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The silent enemy: a review of cataract in relation to glaucoma and trabeculectomy surgery
  1. Rashmi G Mathew,
  2. Ian E Murdoch
  1. Moorfields Eye Hospital, London, UK
  1. Correspondence to Rashmi G Mathew, Moorfields Eye Hospital, City Road, London EC1V 2PD, UK; rashmi.mathew{at}doctors.org.uk

Abstract

Glaucoma is one of the leading causes of blindness worldwide. In the UK, the estimated prevalence of open angle glaucoma ranges from 0.3% in the 40s to 3.3% in the 70s. It is one of the leading causes for blind registration in the UK, second only to macular degeneration. Trabeculectomy remains the mainstay of surgical treatment. In this review, the authors look at the evidence and reasons for cataract formation after trabeculectomy surgery and examine the evidence surrounding bleb failure after cataract extraction. The review highlights that the reasons for cataract formation in those undergoing filtration surgery are poorly understood, and more research needs to be undertaken in this area.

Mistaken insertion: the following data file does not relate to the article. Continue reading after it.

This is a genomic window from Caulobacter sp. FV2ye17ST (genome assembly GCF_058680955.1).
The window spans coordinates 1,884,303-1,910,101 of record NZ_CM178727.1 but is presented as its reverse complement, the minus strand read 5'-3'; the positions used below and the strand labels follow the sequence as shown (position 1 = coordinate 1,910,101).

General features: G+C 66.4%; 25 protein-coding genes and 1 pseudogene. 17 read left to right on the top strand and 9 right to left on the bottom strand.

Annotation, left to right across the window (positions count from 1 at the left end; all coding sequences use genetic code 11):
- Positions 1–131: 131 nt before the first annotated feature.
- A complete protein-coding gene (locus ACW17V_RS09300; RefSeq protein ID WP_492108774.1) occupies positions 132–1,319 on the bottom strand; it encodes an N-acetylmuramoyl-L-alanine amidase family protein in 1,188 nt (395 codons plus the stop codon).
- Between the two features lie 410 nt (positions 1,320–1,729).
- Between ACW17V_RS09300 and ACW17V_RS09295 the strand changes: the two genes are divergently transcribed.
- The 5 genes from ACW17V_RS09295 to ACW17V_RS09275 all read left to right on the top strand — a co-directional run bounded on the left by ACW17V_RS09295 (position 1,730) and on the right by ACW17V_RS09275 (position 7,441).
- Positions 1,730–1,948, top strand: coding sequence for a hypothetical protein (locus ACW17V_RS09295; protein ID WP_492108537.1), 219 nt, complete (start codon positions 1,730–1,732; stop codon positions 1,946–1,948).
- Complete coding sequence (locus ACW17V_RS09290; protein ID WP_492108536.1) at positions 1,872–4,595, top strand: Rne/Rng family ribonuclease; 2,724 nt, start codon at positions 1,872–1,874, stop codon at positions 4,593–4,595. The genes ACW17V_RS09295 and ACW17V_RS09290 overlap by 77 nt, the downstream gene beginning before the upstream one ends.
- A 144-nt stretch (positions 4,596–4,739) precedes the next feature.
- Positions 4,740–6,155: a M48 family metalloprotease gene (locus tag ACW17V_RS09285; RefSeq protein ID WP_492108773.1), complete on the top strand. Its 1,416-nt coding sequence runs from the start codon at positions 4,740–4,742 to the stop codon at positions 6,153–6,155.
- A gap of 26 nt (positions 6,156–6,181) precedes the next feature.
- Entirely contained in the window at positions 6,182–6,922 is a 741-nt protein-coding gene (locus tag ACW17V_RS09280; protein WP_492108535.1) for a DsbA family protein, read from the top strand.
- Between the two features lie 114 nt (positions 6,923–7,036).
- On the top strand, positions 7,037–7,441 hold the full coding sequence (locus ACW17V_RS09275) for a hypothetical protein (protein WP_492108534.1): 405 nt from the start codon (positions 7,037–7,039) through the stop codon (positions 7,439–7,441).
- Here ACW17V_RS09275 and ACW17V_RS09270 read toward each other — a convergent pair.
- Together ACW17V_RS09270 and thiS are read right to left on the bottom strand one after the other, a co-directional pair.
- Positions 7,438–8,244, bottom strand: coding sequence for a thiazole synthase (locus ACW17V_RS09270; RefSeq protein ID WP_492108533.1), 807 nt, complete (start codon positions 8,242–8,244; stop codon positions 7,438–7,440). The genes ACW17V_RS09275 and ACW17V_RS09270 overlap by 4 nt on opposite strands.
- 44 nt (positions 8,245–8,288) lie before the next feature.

• Cataract
  • trabeculectomy
  • bleb failure
  • optic nerve
  • epidemiology
  • treatment other
  • field of vision

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Footnotes

  • Competing interests None.

  • Provenance and peer review Not commissioned; externally peer reviewed.

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